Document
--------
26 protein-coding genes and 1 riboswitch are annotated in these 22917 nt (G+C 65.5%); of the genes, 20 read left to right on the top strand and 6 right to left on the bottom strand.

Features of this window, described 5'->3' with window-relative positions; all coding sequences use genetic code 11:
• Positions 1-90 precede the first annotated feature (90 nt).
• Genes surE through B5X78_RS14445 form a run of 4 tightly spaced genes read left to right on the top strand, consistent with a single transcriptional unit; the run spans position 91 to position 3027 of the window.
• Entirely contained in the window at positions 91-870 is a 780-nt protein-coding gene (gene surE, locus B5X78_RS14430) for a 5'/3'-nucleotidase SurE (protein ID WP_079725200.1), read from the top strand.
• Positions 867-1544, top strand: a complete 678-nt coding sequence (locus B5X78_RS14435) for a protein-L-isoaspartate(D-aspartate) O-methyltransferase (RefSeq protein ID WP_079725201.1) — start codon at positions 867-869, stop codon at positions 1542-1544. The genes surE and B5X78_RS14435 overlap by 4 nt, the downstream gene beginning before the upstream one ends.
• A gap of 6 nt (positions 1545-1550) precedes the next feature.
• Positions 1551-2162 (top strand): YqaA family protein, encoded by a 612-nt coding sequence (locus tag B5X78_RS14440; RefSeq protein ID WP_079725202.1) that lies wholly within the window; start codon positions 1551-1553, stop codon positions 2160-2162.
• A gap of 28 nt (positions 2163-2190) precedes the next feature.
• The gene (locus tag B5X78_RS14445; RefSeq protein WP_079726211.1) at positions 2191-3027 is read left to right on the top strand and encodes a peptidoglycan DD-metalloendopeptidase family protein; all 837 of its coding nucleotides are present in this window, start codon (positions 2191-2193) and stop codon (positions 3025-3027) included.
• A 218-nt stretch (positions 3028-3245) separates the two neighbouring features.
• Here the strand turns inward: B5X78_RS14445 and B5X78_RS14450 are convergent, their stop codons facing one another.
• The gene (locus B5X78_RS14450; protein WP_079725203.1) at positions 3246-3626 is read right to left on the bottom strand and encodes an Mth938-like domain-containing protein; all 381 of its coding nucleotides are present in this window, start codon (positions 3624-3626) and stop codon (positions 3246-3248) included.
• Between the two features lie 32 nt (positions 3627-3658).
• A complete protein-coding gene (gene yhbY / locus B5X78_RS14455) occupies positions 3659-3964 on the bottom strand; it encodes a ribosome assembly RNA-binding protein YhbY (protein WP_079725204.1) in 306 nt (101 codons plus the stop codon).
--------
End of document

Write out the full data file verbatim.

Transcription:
26 protein-coding genes and 1 riboswitch are annotated in these 22917 nt (G+C 65.5%); of the genes, 20 read left to right on the top strand and 6 right to left on the bottom strand.

Features of this window, described 5'->3' with window-relative positions; all coding sequences use genetic code 11:
• Positions 1-90 precede the first annotated feature (90 nt).
• Genes surE through B5X78_RS14445 form a run of 4 tightly spaced genes read left to right on the top strand, consistent with a single transcriptional unit; the run spans position 91 to position 3027 of the window.
• Entirely contained in the window at positions 91-870 is a 780-nt protein-coding gene (gene surE, locus B5X78_RS14430) for a 5'/3'-nucleotidase SurE (protein ID WP_079725200.1), read from the top strand.
• Positions 867-1544, top strand: a complete 678-nt coding sequence (locus B5X78_RS14435) for a protein-L-isoaspartate(D-aspartate) O-methyltransferase (RefSeq protein ID WP_079725201.1) — start codon at positions 867-869, stop codon at positions 1542-1544. The genes surE and B5X78_RS14435 overlap by 4 nt, the downstream gene beginning before the upstream one ends.
• A gap of 6 nt (positions 1545-1550) precedes the next feature.
• Positions 1551-2162 (top strand): YqaA family protein, encoded by a 612-nt coding sequence (locus tag B5X78_RS14440; RefSeq protein ID WP_079725202.1) that lies wholly within the window; start codon positions 1551-1553, stop codon positions 2160-2162.
• A gap of 28 nt (positions 2163-2190) precedes the next feature.
• The gene (locus tag B5X78_RS14445; RefSeq protein WP_079726211.1) at positions 2191-3027 is read left to right on the top strand and encodes a peptidoglycan DD-metalloendopeptidase family protein; all 837 of its coding nucleotides are present in this window, start codon (positions 2191-2193) and stop codon (positions 3025-3027) included.
• A 218-nt stretch (positions 3028-3245) separates the two neighbouring features.
• Here the strand turns inward: B5X78_RS14445 and B5X78_RS14450 are convergent, their stop codons facing one another.
• The gene (locus B5X78_RS14450; protein WP_079725203.1) at positions 3246-3626 is read right to left on the bottom strand and encodes an Mth938-like domain-containing protein; all 381 of its coding nucleotides are present in this window, start codon (positions 3624-3626) and stop codon (positions 3246-3248) included.
• Between the two features lie 32 nt (positions 3627-3658).
• A complete protein-coding gene (gene yhbY / locus B5X78_RS14455) occupies positions 3659-3964 on the bottom strand; it encodes a ribosome assembly RNA-binding protein YhbY (protein WP_079725204.1) in 306 nt (101 codons plus the stop codon).